Have you ever been at work when your email communication goes out? Do you ever hear people around the office who say that since email is down they might as well go home because they’re not going to get any work done anyway? Mass email communication for the workplace has been around since around the mid-1990s, and today it is the primary form of communication that people use in business, surpassing even phone calls. In fact, there are about 183 billion emails sent every day throughout the world for various business and personal reasons.
Recently when an underwater cable was cut, severing email communication for customers in the United Kingdom for several days, people found out just how much of their life depended on that email connection. The story begs the question, what would the impact of an email outage have on the Internet? To answer the question requires a look at exactly how we use email, how often, and why.
The History of Email Communication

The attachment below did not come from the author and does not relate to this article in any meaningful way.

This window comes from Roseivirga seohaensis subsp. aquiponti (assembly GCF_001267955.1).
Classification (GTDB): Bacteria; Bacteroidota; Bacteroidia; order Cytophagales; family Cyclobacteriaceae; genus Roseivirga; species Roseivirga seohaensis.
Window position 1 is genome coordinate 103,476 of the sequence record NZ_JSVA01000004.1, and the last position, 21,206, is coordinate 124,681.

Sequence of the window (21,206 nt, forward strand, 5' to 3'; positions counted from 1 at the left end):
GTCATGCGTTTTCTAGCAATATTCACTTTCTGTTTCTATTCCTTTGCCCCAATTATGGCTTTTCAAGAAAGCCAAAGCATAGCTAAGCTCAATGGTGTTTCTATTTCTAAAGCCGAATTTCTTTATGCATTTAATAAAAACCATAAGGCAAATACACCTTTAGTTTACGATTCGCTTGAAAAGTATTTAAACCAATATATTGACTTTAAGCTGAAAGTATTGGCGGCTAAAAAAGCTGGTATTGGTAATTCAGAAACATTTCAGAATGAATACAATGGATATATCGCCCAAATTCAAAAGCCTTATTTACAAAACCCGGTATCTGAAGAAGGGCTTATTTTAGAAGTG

While the first recorded electronic mail (email) occurred several decades ago as part of government experiments—such as MAILBOX, used at Massachusetts Institute of Technology in the mid-1960s, or ARPANet, a government program used in the 1970s—it did not become a significant part of business and daily life until about the 1990s. In 2013 there were 3.9 billion registered email accounts around the world, and that number is expected to grow by 1 billion over the next four years, according to the Email Statistics Report by the Radicati Group. In fact, even with the vast amount of resources available online, the part of the world wide web that people use the most is still email.